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Telephone Interpreter Sued for Life-and-Death Address Error
April 15, 2014 - By: - In: Interpretation, Language, Translation - Comments Off on Telephone Interpreter Sued for Life-and-Death Address Error

Just a reminder of the importance of accuracy to the translator’s trade.  Translator error can kill. Even a “one” mistranslated as a “zero” spells “doom” if the ambulance goes to the wrong address. That’s according to a $3 million wrongful death lawsuit against a Spanish 9-1-1 telephone interpreter under contract to the City of Portland.  It took an ambulance crew 26 minutes to find Elidiana Valcez-Lemus unconscious from cardiac arrest, after she stopped breathing for 14 minutes.

In “Spanish interpreter botched 9-1-1 translation, sent ambulance to wrong address, $3 million suit claims,” Aimee Green of the Oregonian cites suit claims:

The father of the woman’s children, Misael Reyna, dialed 9-1-1 at 4:43 a.m. on April 12, 2011, to report, in Spanish, that “My wife says she cannot breath.”

The interpreter relayed to the 9-1-1 call taker: “My wife is short of breath.”

When asked for an address, Reyna replied in Spanish: “2601 111th Avenue.”

The interpreter relayed to the dispatcher: “2600 101st Avenue.”

After the call taker asked for clarification about which part of town he was in — Southeast, Northwest, etc. — an ambulance was dispatched.

Seven minutes later, at 4:50 a.m., medics arrived at the wrong address.

At 4:55 a.m., Valdez-Lemus stopped breathing.

Seconds later, medics asked to confirm the address, because they hadn’t been able to find anyone who needed help.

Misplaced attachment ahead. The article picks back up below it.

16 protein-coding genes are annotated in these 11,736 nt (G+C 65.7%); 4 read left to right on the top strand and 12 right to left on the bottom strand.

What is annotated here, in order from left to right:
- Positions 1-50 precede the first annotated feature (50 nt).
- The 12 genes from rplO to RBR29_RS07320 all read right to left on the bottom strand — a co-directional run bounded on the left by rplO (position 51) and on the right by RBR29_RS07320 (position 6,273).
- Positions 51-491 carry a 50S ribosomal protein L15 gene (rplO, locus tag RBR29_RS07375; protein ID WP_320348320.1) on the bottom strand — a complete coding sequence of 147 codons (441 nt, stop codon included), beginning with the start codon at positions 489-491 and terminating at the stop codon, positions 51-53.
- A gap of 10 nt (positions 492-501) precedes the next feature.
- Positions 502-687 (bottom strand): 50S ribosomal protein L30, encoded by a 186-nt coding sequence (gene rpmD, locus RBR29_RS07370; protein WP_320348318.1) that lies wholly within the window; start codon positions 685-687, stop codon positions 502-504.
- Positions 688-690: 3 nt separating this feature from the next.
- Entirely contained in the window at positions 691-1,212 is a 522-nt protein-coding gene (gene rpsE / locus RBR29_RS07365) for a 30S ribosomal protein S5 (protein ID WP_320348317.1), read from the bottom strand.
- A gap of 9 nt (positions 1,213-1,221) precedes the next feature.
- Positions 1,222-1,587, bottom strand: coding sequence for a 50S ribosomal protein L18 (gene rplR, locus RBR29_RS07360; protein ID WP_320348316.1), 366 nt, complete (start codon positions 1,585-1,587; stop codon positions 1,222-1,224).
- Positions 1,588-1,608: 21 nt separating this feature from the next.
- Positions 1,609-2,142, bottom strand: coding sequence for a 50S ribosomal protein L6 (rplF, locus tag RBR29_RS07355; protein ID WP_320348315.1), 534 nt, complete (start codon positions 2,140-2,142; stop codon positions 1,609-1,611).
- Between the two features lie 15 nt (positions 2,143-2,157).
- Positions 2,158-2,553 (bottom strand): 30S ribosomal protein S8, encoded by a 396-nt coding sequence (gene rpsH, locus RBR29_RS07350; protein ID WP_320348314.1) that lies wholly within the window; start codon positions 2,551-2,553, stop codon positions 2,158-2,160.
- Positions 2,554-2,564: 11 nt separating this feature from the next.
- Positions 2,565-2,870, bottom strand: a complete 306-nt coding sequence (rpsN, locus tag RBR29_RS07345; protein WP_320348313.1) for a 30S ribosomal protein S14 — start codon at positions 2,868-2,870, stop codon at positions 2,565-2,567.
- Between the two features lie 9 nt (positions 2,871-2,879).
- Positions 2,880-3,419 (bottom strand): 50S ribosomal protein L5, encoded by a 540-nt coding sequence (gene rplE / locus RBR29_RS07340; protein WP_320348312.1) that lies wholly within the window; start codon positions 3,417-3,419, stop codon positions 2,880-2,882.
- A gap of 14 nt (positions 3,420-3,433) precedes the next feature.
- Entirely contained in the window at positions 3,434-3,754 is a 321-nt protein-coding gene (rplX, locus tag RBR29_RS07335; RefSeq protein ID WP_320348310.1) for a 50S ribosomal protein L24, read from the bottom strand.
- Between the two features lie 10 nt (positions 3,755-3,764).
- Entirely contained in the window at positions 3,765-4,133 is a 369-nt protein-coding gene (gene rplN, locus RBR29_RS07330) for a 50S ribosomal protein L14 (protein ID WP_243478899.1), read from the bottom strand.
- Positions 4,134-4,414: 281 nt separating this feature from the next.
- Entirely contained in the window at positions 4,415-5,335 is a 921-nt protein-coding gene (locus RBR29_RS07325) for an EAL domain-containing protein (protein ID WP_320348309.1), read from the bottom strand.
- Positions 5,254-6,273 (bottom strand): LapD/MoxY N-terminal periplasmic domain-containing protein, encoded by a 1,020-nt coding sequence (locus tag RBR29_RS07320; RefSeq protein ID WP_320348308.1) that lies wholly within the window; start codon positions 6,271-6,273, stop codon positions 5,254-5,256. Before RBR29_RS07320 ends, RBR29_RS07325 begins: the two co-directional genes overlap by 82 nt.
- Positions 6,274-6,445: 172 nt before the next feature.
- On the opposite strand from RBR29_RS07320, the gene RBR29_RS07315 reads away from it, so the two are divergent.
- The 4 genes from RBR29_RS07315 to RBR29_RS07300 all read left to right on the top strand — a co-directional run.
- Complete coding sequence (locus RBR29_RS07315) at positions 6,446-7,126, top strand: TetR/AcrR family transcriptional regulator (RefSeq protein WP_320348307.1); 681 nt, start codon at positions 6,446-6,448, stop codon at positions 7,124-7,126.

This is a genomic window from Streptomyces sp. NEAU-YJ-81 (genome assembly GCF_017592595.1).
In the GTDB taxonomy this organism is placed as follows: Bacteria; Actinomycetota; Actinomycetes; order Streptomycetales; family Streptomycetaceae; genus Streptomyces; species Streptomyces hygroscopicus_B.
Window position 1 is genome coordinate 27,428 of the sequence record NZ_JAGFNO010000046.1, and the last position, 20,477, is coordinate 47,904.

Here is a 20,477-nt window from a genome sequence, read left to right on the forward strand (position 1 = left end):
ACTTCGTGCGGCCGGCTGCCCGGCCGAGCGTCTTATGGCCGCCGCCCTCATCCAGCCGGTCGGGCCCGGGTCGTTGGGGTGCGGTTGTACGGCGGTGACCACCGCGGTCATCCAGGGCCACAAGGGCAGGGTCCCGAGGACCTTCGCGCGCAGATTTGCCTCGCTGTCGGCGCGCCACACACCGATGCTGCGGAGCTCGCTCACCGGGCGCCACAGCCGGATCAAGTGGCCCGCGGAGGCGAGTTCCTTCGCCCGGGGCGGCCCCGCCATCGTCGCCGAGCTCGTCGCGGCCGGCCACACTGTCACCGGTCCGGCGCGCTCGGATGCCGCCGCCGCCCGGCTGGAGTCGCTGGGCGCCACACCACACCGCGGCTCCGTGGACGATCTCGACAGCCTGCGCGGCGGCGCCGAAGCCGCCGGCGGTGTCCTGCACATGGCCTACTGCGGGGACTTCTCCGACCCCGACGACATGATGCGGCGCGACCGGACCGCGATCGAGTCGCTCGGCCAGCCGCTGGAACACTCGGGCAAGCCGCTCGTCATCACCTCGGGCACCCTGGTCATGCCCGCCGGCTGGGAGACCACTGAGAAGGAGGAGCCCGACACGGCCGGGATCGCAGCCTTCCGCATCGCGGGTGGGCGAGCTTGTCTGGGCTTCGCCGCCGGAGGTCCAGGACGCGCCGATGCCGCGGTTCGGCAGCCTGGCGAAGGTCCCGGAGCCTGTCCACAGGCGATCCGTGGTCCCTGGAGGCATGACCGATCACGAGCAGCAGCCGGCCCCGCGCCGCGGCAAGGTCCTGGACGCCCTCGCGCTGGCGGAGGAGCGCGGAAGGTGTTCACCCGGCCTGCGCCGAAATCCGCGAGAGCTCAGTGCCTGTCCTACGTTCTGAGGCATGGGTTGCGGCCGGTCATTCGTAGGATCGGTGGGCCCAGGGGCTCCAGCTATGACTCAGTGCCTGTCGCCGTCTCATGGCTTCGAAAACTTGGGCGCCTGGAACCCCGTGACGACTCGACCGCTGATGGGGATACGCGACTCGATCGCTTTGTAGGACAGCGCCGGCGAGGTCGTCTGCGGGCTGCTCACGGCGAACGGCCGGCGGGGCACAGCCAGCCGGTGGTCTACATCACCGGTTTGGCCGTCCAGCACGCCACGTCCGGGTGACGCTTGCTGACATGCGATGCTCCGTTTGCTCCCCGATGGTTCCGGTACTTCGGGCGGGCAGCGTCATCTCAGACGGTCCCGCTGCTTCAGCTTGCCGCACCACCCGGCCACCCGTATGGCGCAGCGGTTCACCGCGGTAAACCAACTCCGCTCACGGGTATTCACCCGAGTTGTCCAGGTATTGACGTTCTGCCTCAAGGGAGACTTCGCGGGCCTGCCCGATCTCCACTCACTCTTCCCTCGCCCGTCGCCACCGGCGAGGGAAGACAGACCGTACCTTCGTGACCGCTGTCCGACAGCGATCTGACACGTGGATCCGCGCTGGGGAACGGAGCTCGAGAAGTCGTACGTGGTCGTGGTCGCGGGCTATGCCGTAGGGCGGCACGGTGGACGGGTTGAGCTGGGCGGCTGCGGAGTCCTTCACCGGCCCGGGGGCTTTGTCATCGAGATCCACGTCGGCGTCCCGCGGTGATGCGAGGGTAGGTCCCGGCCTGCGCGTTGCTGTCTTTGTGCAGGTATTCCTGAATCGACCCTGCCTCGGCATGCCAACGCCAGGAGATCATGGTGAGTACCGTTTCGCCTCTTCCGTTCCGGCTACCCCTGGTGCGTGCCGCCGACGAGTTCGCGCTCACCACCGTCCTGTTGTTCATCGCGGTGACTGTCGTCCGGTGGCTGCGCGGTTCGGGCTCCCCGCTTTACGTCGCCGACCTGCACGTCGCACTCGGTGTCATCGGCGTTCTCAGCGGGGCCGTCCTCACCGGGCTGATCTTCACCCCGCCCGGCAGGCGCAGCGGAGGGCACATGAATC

At 4:58 a.m., medics learned the correct address.

At 5:09 a.m., medics arrived at the correct address.

Green interviewed Diego Conde, the Portland attorney who is representing the dead woman’s estate, who said the death was completely preventable.

Conde said the couple’s three young children lay asleep as Reyna saw Valdez-Lemus deteriorate in stages. She had trouble breathing, then started foaming and bleeding from her mouth and nose. She began turned blue. And she fell unconscious. Then the 9-1-1 call taker instructed Reyna on how to do mouth-to-mouth and give chest compressions.

“At one point, (the call taker tells) him they’re outside their door, ‘Go get them,’” said Conde, who has listened to the 9-1-1 recording several times. “He opens the door and sprints out there, and there’s no one there.”

“He runs back to the phone and says ‘There’s no one out there,’” Conde said. “He gives them the address again, and then they realize they have the wrong address.”

Conde believes his suit points out a systemic problem with Portland’s 9-1-1 system, which relies on a translation service for many thousands of Spanish speakers.

“The address is the most important part of any 911 call,” Conde said.

“We all have a right to cry for help if our loved ones are in need,” Conde continued. “We need to have effective, efficient interpreters or Spanish-speaking operators. We cannot do without.”

Language Line Translation Solutions, Lingo Systems, Language Line Service, AT&T Corp. are named in the suit, but the name of the company that provided the Spanish-language interpreter is unknown.

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